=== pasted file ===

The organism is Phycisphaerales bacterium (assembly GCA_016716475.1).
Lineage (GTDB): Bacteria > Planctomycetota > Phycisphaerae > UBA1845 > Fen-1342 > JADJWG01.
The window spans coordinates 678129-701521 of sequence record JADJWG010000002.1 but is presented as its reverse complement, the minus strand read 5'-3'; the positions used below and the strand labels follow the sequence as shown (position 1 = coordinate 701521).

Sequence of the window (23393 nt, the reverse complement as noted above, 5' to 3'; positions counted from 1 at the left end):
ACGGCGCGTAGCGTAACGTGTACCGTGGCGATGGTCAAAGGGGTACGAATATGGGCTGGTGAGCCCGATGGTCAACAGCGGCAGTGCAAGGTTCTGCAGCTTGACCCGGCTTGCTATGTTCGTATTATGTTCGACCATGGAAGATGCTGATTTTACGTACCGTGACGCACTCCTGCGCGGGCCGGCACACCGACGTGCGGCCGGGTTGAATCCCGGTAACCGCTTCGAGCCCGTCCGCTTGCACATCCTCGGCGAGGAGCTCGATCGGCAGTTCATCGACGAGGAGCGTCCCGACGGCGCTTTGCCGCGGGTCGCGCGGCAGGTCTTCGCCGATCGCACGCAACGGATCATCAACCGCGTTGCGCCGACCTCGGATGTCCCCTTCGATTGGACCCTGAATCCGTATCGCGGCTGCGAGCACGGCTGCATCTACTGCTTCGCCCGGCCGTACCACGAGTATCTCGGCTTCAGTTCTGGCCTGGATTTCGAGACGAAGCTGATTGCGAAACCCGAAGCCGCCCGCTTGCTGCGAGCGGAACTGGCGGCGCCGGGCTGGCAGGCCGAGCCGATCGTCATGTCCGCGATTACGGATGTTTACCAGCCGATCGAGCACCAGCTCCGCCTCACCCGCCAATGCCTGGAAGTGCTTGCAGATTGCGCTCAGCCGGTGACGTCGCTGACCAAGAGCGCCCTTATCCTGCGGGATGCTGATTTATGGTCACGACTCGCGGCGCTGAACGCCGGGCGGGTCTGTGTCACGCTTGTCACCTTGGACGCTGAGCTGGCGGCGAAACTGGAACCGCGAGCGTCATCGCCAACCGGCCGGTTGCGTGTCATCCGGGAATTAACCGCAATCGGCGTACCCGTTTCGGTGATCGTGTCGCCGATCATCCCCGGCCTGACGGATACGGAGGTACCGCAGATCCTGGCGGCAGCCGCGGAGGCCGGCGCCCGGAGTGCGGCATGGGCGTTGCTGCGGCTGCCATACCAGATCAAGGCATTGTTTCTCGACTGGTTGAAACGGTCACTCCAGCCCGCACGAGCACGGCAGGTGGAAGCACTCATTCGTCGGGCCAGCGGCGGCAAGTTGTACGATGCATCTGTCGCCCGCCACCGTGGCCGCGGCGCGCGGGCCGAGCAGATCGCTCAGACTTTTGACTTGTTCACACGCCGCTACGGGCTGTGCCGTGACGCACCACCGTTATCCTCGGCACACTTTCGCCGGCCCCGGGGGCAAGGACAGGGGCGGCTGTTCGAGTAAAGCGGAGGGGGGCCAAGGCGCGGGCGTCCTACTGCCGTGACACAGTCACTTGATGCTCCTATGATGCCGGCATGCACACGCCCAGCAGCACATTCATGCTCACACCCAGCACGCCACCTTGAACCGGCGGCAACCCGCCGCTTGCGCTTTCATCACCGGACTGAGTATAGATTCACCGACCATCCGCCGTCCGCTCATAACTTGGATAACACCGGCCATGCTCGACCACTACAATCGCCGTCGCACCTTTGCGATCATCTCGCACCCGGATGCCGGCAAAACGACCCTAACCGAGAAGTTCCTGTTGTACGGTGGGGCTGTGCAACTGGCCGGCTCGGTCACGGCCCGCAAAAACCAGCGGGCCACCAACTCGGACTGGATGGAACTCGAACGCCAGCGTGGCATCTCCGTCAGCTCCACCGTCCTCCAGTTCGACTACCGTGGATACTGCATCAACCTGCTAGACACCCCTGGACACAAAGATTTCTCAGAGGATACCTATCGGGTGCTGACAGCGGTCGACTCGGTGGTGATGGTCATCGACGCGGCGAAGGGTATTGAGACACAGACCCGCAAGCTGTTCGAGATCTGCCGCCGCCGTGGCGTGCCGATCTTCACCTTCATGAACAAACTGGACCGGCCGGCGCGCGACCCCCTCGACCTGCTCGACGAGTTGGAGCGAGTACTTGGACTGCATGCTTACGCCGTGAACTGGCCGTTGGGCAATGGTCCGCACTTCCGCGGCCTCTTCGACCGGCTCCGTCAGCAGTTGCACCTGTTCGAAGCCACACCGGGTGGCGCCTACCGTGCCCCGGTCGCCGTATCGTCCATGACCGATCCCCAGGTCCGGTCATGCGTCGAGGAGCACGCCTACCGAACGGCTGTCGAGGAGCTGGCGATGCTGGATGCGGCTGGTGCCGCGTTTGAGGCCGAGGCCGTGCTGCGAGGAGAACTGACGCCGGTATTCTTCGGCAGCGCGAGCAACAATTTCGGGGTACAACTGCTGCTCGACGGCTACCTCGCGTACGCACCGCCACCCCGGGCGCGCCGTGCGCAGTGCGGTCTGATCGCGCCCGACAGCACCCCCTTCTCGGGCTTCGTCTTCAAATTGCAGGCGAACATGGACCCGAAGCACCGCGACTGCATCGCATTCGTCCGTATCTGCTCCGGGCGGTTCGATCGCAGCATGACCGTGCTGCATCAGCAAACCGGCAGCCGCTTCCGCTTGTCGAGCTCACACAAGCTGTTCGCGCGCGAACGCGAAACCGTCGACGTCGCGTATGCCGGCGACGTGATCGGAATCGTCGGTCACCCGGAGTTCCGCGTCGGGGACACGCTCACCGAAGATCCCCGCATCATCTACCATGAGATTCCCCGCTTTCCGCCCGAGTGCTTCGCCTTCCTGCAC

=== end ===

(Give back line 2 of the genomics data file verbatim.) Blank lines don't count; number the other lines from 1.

Lineage (GTDB): Bacteria > Planctomycetota > Phycisphaerae > UBA1845 > Fen-1342 > JADJWG01.